For more information, check out these websites:

  Procedures/Activities: 

Engage (10 minutes):

  1. Have students work with a partner to observe each other’s eyes, using words to describe the parts and characteristics such as color.   Have students create a word web in their science notebooks about eyes listing these descriptive terms.  (See Attachments section below for sample word web.)  Have partners share their observations with the class and create a class word web on the board.
  2. Have one partner close and cover his eyes for 10 seconds.  When the student opens his eyes, the partner should observe and describe how his pupils changed (they got bigger). Repeat this procedure with the second partner.  Ask students why they think this happened.
  3. Have students add ideas to their word webs, noting questions they have about eyes and pupils underneath the web.  Tell students that they should jot the answers to their questions as they find out the answers during the lesson.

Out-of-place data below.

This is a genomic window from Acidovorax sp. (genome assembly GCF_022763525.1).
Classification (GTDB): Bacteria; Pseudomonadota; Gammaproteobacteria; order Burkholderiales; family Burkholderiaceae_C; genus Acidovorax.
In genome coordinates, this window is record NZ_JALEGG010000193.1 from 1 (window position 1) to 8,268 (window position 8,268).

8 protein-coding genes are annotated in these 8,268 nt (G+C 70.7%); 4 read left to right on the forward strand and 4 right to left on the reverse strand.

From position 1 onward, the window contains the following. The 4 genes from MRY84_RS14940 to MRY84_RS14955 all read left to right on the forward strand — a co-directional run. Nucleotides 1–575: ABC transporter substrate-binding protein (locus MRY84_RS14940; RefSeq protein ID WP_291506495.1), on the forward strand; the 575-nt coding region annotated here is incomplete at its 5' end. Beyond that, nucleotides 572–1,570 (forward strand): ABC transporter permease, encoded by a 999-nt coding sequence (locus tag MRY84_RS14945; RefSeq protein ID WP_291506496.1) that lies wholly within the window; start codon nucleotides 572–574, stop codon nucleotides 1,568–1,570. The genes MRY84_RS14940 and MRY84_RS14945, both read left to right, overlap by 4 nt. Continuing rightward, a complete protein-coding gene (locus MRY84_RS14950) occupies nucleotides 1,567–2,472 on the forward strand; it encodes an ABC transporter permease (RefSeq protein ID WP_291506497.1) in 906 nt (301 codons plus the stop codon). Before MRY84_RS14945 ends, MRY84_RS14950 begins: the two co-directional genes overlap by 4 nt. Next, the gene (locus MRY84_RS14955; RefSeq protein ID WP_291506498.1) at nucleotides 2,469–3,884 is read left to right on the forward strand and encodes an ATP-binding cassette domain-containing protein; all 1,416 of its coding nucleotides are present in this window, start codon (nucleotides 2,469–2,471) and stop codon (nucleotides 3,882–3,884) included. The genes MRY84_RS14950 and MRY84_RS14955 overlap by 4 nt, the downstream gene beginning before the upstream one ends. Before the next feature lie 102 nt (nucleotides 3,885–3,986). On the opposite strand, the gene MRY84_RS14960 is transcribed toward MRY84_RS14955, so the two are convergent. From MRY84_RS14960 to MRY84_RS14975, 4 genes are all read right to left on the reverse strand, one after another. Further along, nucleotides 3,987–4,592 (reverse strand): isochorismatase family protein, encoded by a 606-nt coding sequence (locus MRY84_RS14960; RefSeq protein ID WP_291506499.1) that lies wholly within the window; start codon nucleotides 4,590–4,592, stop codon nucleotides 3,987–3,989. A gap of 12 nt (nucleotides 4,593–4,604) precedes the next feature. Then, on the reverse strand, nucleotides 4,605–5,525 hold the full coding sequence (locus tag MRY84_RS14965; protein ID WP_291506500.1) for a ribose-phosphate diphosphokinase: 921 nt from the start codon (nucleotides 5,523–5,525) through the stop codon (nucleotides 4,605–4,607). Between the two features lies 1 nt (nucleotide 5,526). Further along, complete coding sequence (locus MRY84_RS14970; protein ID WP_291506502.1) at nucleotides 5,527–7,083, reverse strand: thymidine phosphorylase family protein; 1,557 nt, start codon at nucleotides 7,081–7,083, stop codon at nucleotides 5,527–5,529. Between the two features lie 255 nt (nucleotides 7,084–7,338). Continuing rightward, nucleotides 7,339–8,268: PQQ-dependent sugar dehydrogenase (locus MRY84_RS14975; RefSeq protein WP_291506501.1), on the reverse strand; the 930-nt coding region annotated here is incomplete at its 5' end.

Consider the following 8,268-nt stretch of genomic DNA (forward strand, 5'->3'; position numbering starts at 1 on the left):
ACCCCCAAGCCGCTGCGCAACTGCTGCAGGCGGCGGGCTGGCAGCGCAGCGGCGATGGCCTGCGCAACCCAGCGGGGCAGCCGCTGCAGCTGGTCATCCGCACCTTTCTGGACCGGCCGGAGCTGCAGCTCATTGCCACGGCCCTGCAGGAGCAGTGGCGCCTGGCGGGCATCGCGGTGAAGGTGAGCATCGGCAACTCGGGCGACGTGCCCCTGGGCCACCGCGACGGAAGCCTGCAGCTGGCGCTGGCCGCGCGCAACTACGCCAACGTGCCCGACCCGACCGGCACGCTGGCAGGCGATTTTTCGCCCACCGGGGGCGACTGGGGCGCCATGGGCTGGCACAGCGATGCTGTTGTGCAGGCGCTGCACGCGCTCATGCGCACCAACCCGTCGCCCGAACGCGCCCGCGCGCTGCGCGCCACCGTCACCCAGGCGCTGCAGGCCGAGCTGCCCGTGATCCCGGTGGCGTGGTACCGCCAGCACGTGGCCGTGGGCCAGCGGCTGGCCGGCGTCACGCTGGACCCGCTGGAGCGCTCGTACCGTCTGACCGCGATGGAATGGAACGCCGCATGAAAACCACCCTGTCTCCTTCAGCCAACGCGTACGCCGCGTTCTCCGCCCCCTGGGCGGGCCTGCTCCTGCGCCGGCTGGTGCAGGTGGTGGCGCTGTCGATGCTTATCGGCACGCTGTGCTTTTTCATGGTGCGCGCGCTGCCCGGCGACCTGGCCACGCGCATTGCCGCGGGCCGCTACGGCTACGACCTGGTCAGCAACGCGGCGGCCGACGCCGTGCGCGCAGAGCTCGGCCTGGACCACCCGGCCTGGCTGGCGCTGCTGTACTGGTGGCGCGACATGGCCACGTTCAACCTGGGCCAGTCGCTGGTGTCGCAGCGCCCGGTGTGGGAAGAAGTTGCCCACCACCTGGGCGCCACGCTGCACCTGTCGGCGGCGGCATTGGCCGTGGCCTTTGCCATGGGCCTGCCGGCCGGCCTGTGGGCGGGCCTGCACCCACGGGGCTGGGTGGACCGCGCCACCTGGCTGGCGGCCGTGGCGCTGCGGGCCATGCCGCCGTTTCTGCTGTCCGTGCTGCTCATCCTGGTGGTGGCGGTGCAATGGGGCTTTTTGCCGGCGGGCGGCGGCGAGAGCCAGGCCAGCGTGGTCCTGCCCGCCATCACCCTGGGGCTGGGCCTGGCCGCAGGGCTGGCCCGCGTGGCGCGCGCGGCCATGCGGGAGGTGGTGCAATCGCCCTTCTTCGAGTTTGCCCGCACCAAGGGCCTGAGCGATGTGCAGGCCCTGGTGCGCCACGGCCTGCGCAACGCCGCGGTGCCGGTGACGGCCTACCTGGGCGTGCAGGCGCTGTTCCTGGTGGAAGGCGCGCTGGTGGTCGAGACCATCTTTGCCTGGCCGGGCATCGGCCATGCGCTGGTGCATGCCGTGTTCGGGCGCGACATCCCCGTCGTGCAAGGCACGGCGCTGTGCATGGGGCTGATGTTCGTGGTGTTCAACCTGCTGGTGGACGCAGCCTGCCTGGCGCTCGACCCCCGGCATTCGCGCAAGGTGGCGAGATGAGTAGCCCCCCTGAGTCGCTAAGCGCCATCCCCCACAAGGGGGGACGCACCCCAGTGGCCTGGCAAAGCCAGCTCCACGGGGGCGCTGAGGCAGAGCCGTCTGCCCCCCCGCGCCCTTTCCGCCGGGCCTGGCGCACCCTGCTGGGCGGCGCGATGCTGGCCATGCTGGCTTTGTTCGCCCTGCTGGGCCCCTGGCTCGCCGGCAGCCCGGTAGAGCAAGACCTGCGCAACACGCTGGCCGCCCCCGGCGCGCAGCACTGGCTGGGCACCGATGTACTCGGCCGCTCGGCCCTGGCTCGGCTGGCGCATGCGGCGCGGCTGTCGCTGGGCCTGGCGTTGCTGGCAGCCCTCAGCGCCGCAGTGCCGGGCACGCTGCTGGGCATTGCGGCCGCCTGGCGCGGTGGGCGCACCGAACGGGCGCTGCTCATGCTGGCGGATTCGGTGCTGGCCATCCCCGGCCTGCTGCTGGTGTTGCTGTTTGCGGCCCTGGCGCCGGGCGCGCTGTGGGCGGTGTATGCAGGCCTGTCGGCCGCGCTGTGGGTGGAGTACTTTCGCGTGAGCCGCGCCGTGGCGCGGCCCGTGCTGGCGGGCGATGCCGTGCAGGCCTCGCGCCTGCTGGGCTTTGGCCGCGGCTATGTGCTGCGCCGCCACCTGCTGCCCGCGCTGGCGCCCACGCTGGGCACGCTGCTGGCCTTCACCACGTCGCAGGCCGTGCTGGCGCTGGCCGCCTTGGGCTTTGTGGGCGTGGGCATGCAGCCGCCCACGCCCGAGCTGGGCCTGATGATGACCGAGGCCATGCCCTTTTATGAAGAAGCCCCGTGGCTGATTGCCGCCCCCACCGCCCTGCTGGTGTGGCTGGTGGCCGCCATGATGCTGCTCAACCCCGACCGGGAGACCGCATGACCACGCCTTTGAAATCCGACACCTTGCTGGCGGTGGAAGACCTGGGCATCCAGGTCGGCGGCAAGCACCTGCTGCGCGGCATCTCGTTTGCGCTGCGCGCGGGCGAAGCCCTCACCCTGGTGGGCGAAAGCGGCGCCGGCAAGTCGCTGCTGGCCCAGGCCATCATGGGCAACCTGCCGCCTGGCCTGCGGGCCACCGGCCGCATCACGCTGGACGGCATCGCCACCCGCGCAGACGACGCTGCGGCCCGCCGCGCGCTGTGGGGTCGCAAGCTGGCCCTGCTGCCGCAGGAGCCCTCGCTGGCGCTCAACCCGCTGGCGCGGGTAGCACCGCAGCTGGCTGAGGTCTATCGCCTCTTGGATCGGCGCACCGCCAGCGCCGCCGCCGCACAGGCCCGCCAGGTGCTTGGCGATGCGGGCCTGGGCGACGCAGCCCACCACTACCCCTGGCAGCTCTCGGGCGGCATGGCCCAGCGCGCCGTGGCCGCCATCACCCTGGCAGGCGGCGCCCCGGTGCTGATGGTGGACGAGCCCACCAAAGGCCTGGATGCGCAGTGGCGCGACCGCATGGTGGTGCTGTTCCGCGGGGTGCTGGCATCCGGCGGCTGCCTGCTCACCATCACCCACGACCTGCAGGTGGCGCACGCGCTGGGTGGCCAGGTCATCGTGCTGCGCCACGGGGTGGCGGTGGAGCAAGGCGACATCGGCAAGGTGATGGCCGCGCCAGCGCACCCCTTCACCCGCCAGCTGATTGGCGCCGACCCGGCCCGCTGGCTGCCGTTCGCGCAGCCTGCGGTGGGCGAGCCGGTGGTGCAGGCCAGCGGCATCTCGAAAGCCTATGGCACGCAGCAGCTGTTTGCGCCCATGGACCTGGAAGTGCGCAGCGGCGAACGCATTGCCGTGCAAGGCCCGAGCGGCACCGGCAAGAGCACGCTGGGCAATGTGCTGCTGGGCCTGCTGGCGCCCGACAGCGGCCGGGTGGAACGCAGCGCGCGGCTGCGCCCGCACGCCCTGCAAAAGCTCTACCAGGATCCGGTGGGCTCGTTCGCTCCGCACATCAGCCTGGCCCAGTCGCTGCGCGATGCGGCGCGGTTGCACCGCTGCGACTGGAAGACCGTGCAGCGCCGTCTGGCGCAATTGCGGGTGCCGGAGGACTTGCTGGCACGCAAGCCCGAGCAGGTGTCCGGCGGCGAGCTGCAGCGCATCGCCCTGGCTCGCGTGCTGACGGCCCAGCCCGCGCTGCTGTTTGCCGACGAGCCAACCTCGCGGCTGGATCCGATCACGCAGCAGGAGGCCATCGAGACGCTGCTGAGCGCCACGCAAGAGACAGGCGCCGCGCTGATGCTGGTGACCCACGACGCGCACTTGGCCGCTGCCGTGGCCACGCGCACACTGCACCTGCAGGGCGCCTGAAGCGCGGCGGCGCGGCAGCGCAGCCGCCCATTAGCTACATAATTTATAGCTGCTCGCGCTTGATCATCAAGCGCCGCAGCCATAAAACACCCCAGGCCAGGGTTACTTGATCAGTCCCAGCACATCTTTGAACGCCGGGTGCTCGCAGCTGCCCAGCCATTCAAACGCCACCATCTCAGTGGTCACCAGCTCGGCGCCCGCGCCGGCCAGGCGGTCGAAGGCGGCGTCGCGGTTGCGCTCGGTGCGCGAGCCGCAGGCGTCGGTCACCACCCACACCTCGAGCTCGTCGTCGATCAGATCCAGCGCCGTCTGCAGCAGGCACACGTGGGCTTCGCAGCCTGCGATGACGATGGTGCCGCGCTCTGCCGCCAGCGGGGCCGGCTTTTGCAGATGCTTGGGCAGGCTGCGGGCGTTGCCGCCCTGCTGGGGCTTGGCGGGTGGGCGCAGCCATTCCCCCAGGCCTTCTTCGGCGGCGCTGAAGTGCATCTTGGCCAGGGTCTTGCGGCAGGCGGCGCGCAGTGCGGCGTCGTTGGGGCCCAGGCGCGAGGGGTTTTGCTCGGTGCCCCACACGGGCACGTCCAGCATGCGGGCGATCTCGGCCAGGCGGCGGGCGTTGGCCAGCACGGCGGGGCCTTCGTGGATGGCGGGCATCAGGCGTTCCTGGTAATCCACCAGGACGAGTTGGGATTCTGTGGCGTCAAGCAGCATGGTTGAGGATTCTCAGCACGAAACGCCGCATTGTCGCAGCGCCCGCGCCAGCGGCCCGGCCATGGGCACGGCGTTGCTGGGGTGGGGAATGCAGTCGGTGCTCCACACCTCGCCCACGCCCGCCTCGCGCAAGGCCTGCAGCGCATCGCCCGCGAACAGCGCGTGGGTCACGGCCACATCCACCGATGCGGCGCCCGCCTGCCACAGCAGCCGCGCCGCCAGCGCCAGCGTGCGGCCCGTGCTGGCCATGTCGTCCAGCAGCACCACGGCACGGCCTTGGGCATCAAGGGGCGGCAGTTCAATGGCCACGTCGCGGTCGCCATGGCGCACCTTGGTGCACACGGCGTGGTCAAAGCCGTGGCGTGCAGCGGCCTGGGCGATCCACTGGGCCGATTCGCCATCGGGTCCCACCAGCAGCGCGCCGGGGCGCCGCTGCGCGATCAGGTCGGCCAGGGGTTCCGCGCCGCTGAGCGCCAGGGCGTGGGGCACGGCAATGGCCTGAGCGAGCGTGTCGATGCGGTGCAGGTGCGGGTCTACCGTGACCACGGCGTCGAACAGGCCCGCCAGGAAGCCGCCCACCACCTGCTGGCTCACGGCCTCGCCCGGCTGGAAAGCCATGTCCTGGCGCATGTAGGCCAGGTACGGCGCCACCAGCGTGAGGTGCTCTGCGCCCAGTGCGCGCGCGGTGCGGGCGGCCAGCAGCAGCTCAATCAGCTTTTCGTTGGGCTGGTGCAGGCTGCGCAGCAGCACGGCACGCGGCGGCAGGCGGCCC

4. Create a class question and answer chart (see Attachments section for an example).  Have each set of partners write down one question they both have on a sticky note and place this on the chart in the questions column.  The teacher should refer to these questions throughout the lesson, pointing out when investigations reveal the answer and/or referring students to add answers as they conduct research on the How Light Affects Sight website during the "Explain" portion of the lesson.
  5. Ask students to think of a time their vision changed when going from a light environment to a dark environment (such as coming into a room with the curtains drawn after being outside) or a dark environment to a light environment (coming out of a dark movie theater into the sunlight). What happened to their vision? What happens to their pupils? Why do they think that happened? Have students write questions or "I wonder" statements to their notebooks. 

Explore (15 minutes):

  1. Give each student 5 strips of construction paper (different colors).  Have them snip each strip into 2” squares. 
  2. Have students shuffle their squares and tell them they will be sorting the squares into 5 different stacks by color as quickly as possible.
  3. Say “Go” and give students 10 – 15 seconds to sort their squares.  Ask students whether this task was difficult or easy and why.